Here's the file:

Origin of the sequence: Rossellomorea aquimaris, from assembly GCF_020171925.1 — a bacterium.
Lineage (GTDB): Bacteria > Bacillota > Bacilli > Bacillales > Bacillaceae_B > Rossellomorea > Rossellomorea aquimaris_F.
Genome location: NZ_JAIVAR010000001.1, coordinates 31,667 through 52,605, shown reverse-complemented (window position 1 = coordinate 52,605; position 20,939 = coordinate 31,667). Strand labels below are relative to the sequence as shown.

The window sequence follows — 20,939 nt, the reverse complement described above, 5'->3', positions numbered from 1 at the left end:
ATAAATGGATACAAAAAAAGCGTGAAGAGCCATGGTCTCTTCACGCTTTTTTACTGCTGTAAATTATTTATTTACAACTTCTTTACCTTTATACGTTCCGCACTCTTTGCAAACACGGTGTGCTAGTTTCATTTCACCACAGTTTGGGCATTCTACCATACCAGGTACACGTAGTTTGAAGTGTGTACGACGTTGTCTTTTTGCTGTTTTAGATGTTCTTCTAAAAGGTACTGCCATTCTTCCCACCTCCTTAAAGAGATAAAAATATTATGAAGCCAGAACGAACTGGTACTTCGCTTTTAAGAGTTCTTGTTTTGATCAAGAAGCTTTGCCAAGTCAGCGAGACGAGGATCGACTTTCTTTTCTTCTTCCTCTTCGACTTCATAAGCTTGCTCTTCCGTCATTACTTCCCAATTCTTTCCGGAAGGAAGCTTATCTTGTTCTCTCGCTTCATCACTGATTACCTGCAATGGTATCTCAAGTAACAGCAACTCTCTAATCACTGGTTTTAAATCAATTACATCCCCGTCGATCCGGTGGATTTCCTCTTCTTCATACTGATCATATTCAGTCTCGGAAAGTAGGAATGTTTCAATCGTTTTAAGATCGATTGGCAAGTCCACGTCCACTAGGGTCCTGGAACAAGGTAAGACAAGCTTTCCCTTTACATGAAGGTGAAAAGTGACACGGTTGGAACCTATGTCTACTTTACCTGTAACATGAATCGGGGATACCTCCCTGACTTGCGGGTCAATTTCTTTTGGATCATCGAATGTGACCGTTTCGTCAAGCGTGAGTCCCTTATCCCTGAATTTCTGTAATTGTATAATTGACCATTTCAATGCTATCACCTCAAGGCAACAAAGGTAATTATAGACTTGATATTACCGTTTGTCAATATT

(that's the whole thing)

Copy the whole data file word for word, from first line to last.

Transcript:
Origin of the sequence: Rossellomorea aquimaris, from assembly GCF_020171925.1 — a bacterium.
Lineage (GTDB): Bacteria > Bacillota > Bacilli > Bacillales > Bacillaceae_B > Rossellomorea > Rossellomorea aquimaris_F.
Genome location: NZ_JAIVAR010000001.1, coordinates 31,667 through 52,605, shown reverse-complemented (window position 1 = coordinate 52,605; position 20,939 = coordinate 31,667). Strand labels below are relative to the sequence as shown.

The window sequence follows — 20,939 nt, the reverse complement described above, 5'->3', positions numbered from 1 at the left end:
ATAAATGGATACAAAAAAAGCGTGAAGAGCCATGGTCTCTTCACGCTTTTTTACTGCTGTAAATTATTTATTTACAACTTCTTTACCTTTATACGTTCCGCACTCTTTGCAAACACGGTGTGCTAGTTTCATTTCACCACAGTTTGGGCATTCTACCATACCAGGTACACGTAGTTTGAAGTGTGTACGACGTTGTCTTTTTGCTGTTTTAGATGTTCTTCTAAAAGGTACTGCCATTCTTCCCACCTCCTTAAAGAGATAAAAATATTATGAAGCCAGAACGAACTGGTACTTCGCTTTTAAGAGTTCTTGTTTTGATCAAGAAGCTTTGCCAAGTCAGCGAGACGAGGATCGACTTTCTTTTCTTCTTCCTCTTCGACTTCATAAGCTTGCTCTTCCGTCATTACTTCCCAATTCTTTCCGGAAGGAAGCTTATCTTGTTCTCTCGCTTCATCACTGATTACCTGCAATGGTATCTCAAGTAACAGCAACTCTCTAATCACTGGTTTTAAATCAATTACATCCCCGTCGATCCGGTGGATTTCCTCTTCTTCATACTGATCATATTCAGTCTCGGAAAGTAGGAATGTTTCAATCGTTTTAAGATCGATTGGCAAGTCCACGTCCACTAGGGTCCTGGAACAAGGTAAGACAAGCTTTCCCTTTACATGAAGGTGAAAAGTGACACGGTTGGAACCTATGTCTACTTTACCTGTAACATGAATCGGGGATACCTCCCTGACTTGCGGGTCAATTTCTTTTGGATCATCGAATGTGACCGTTTCGTCAAGCGTGAGTCCCTTATCCCTGAATTTCTGTAATTGTATAATTGACCATTTCAATGCTATCACCTCAAGGCAACAAAGGTAATTATAGACTTGATATTACCGTTTGTCAATATT